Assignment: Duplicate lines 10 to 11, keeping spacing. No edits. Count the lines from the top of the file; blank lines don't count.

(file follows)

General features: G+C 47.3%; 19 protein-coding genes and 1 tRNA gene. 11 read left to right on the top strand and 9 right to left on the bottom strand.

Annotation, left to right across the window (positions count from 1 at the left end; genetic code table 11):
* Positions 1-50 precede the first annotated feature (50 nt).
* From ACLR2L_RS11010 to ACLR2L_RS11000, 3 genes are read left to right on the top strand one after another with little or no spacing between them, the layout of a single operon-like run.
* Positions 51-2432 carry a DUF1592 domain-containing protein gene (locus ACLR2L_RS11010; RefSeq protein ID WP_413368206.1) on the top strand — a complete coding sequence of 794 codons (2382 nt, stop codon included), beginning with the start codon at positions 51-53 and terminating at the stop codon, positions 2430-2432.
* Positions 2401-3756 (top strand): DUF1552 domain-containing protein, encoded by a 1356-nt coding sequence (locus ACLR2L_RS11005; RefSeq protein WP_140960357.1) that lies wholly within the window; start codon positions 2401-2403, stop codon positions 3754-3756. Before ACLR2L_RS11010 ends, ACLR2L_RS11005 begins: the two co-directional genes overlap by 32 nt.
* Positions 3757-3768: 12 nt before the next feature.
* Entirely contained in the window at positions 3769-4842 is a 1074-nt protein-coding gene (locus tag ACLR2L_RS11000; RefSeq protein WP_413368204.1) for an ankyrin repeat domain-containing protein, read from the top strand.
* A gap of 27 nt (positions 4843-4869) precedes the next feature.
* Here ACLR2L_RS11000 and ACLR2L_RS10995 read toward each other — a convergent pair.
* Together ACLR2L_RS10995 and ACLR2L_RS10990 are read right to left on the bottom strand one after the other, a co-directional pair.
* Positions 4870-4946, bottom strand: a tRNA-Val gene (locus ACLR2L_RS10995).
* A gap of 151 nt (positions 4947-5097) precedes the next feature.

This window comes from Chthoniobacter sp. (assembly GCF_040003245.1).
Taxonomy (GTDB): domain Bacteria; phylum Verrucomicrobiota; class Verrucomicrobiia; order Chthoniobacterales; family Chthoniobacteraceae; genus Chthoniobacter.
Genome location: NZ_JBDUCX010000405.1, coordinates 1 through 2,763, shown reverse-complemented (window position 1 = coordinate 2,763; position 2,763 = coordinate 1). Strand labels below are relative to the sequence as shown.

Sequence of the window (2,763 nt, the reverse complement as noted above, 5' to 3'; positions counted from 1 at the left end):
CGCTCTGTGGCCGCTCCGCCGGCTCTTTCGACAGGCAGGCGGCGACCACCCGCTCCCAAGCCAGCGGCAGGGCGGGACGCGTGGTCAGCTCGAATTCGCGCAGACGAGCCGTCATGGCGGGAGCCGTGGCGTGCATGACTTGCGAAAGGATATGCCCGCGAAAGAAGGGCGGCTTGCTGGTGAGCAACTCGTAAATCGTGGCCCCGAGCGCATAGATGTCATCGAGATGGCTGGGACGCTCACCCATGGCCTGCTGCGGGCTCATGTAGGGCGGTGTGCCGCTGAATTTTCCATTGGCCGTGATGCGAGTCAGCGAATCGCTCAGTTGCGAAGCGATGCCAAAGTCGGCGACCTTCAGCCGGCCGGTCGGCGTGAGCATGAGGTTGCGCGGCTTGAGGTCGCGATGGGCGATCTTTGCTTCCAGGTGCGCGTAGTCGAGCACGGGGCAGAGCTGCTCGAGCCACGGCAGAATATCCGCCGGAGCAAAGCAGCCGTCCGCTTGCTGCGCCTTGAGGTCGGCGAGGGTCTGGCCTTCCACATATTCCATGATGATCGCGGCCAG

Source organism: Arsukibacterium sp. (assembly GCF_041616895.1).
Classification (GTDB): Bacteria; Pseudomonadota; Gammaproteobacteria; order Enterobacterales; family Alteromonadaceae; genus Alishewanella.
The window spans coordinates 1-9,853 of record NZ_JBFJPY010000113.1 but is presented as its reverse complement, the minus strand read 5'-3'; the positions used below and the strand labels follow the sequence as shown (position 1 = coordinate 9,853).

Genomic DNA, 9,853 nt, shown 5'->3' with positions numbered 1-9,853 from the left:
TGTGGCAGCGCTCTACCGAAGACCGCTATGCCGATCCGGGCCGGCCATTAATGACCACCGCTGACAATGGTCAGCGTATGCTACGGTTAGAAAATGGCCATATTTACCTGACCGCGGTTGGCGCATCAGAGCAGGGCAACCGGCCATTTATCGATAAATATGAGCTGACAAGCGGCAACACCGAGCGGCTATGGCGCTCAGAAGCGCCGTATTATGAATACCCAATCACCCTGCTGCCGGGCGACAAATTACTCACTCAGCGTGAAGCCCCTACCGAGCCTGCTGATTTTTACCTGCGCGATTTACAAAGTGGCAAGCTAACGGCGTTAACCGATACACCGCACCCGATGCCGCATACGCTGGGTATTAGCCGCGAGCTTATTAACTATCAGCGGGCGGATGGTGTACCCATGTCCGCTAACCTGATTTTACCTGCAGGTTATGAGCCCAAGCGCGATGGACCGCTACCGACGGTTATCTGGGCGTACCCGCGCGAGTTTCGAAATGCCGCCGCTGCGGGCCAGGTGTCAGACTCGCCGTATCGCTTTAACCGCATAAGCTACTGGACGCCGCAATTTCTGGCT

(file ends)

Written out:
* Here ACLR2L_RS11000 and ACLR2L_RS10995 read toward each other — a convergent pair.
* Together ACLR2L_RS10995 and ACLR2L_RS10990 are read right to left on the bottom strand one after the other, a co-directional pair.